author = "Leung, {Felix W.} and Arnaldo Amato and Christian Ell and Shai Friedland and Harker, {Judith O.} and Hsieh, {Yu Hsi} and Leung, {Joseph W.} and Mann, {Surinder K.} and Silvia Paggi and Jrgen Pohl and Franco Radaelli and Ramirez, {Francisco C} and Rodelei Siao-Salera and Vittorio Terruzzi",
year = "2012",
month = "9",
doi = "10.1016/j.gie.2012.04.467",
language = "English (US)",
volume = "76",
pages = "657--666",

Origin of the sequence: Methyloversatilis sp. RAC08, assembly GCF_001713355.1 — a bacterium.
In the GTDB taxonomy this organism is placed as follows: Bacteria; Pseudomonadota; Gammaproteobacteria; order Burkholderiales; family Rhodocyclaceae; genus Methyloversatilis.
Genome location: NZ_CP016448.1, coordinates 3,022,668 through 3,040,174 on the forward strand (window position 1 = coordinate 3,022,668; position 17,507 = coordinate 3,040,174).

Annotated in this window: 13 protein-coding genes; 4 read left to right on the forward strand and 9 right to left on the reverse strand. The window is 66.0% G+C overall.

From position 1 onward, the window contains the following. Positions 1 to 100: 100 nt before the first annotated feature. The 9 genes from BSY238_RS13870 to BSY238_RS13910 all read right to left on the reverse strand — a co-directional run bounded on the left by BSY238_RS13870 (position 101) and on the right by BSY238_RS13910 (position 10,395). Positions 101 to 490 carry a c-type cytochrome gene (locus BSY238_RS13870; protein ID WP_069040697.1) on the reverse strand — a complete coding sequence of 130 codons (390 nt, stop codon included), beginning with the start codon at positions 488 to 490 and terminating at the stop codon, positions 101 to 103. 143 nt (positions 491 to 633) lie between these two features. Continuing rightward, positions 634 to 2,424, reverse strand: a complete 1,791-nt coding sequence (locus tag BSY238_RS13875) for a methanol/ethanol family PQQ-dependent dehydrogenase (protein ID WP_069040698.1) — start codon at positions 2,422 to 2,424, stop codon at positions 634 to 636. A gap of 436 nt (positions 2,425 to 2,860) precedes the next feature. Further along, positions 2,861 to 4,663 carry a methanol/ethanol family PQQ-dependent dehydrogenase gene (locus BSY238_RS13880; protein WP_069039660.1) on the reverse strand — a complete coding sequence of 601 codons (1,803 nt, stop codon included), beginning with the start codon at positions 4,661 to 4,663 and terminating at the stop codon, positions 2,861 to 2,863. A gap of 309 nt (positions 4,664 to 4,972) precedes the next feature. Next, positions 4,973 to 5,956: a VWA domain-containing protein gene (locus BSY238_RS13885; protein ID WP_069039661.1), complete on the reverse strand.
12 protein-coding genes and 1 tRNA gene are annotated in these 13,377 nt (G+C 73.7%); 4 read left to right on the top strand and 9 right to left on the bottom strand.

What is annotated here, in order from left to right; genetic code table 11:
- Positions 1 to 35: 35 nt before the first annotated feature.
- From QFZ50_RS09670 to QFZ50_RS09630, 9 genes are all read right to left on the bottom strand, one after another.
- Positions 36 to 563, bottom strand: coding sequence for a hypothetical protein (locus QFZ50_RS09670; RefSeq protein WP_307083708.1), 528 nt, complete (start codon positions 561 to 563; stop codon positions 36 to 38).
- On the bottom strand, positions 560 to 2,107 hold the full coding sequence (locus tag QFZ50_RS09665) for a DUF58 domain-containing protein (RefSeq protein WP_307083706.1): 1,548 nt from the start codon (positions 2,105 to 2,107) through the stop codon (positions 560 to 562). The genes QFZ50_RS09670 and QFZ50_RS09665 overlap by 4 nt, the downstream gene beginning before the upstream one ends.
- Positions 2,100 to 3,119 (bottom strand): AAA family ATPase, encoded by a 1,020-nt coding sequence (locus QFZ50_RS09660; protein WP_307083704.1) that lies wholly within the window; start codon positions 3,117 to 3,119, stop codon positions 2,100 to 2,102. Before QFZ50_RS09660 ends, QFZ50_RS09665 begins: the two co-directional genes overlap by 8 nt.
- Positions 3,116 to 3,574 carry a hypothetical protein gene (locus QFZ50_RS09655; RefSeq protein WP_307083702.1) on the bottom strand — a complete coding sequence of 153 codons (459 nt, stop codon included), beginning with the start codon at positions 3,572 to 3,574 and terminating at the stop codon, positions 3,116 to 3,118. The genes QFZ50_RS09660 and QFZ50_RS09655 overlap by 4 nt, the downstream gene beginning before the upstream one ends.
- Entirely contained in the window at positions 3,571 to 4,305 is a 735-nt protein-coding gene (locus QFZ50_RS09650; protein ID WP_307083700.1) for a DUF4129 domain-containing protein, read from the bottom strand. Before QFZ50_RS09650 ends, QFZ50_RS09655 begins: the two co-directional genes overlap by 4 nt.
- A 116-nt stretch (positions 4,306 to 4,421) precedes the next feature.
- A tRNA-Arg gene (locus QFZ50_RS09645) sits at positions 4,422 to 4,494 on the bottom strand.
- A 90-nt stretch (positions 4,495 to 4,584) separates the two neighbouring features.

journal = "Gastrointestinal Endoscopy",
issn = "0016-5107",
publisher = "Mosby Inc.",
number = "3",

}

TY - JOUR

T1 - Water-aided colonoscopy

T2 - A systematic review

AU - Leung, Felix W.

AU - Amato, Arnaldo

AU - Ell, Christian

AU - Friedland, Shai

AU - Harker, Judith O.

AU - Hsieh, Yu Hsi

AU - Leung, Joseph W.

AU - Mann, Surinder K.

AU - Paggi, Silvia

AU - Pohl, Jrgen

AU - Radaelli, Franco

AU - Ramirez, Francisco C

AU - Siao-Salera, Rodelei

AU - Terruzzi, Vittorio

PY - 2012/9

Y1 - 2012/9